Building a Healthier Memphis
This week, I spoke out against the Federal Drug Czar’s outdated and racially-charged policies when it comes to marijuana and I also spoke out against Governor Haslam’s plan to raid the HOPE Scholarship surplus fund. In addition, I attended a meeting with President Obama and was selected to be the lead Democrat on the influential House Judiciary Subcommittee on the Constitution and Civil Justice. Keep reading to learn more.
Building a Healthier Memphis
Fighting for a Sane Marijuana Policy
Fully Funding the HOPE Scholarships
Promoting Memphis Priorities to President Obama and His Administration
Protecting the Constitution and Civil Rights
Ensuring Memphians Get the Tax Returns They Deserve
Helping Memphians Get Covered
Saving Memphis Car-Owners Money
United States Naval Academy Summer Programs
Helping Veterans Become Homeowners
2014 U.S. Capitol Historical Society Calendars Are Available
Among the many benefits of the Affordable Care Act—also known as Obamacare—is free preventive care for services like mammograms that can detect breast cancer. A New York Times story even noted that Memphis is “the deadliest major American city for African-American women with breast cancer.”
This racial disparity in breast cancer outcomes is deplorable, but we can take steps to reduce it. A primary reason for the high mortality rate is late diagnosis, when the disease is harder to treat and has much lower survival rates. Next Thursday morning at Church Health Center Wellness, I will launch my “Building a Healthier Memphis” wellness event series by hosting an expert panel discussion and education session about the source of this disparity and what we can do to address it and improve outcomes for victims of breast cancer in our city. More details about the event, which begins at 10am, are available here. If you plan on attending, please RSVP by calling my Memphis office at (901) 544-4131.
I hope you will attend Thursday’s panel and education session to learn how you can take advantage of breast cancer screenings with no co-pays under the Affordable Care Act, and I encourage you to share this information with your female family members. It could help save lives in our city and around the country. And don’t forget that the open season deadline to enroll in health coverage for this year at HealthCare.gov is March 31st.
Nobody dies from marijuana, but people die from heroin overdoses—including the late Philip Seymour Hoffman—every day. Every second we spend trying to enforce marijuana possession laws is a moment that we’re not enforcing laws meant to protect Americans from the ravages of drugs like heroin and meth. That’s where our priority should be. When we put marijuana on the same level as LSD, crack, heroin, meth, and cocaine—as the federal government has—it only encourages young people not to listen to us. They know that marijuana isn’t as dangerous as harder drugs.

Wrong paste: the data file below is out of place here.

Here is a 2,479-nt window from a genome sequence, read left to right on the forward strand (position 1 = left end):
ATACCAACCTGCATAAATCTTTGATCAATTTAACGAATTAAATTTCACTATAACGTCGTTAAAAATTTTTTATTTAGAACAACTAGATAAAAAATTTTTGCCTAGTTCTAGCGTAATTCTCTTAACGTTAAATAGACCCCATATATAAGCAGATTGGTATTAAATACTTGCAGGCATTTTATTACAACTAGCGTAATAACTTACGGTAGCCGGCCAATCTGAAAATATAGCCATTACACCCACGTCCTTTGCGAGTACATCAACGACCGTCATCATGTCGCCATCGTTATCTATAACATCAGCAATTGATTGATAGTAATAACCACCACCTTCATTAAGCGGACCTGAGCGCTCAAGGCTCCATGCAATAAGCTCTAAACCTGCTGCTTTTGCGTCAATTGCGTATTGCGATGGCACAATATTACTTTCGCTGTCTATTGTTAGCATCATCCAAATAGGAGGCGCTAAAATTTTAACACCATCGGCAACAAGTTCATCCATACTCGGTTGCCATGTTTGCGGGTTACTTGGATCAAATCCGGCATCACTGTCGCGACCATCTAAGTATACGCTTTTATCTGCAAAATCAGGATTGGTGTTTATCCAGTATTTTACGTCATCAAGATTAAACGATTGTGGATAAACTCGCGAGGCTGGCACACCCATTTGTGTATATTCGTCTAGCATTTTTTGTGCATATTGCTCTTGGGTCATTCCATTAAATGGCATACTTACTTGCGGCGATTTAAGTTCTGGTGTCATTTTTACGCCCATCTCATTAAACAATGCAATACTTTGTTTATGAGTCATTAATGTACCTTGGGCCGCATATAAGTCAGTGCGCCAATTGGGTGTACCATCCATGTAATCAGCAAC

Young people shouldn’t be smoking marijuana, but they are. They shouldn’t be smoking cigarettes or drinking alcohol either, but they are. We shouldn’t lock them up for any of that. Any time an American goes to jail and has their liberty taken away from them for marijuana possession, that is an injustice and a travesty. It is ludicrous, absurd, and crazy to classify marijuana on the same level as more dangerous drugs like heroin and methamphetamine. There is a cultural lag in this country, and Congress and this Administration must fix it.
That’s why when Michael Botticelli, Deputy Director of the Office of National Drug Control Policy (ONDCP), came before a House committee this week I took him and his office to task for their outdated policies. I am troubled that not only is the ONDCP the only federal office required by law to oppose rescheduling marijuana even if it is proven to have medical benefits, but that it is also prohibited from studying if that could even be true. The ONDCP’s job should be to develop and recommend sane drug control policies, not be handcuffed or muzzled from telling the American people the truth. Our War on Drugs has failed, and the ONDCP should be able to recognize reality. I joined Lawrence O’Donnell on MSNBC’s The Last Word on Wednesday night to discuss just how backwards our federal marijuana policies are. You can watch our discussion here.
Over the last 10 years, the HOPE Scholarship program that I worked for 20 years as a State Senator to create has been an unparalleled success that has provided $2.9 billion to Tennessee’s best and brightest. And while this funding has been critical to helping students attend college and complete 4-year degrees, the HOPE Scholarship has never fully funded college scholarships, as intended, because state lawmakers have not allowed it to keep up with the skyrocketing cost of higher education.
Today’s HOPE Scholarships pay a smaller portion of college costs than it did 10 years ago and, if Governor Haslam’s newly-announced plan to slash the first two years of HOPE Scholarships by 25% is implemented, it will provide even smaller scholarships for freshmen and sophomores. The first two years of college are crucial for students finding their way. With scholarships paying a smaller portion of tuition, families will have to pay more and students may need to work more hours while studying, making academic success and retention of the HOPE Scholarship more difficult. Today’s college students are graduating with more student loan debt than ever before, crippling their chances of economic success.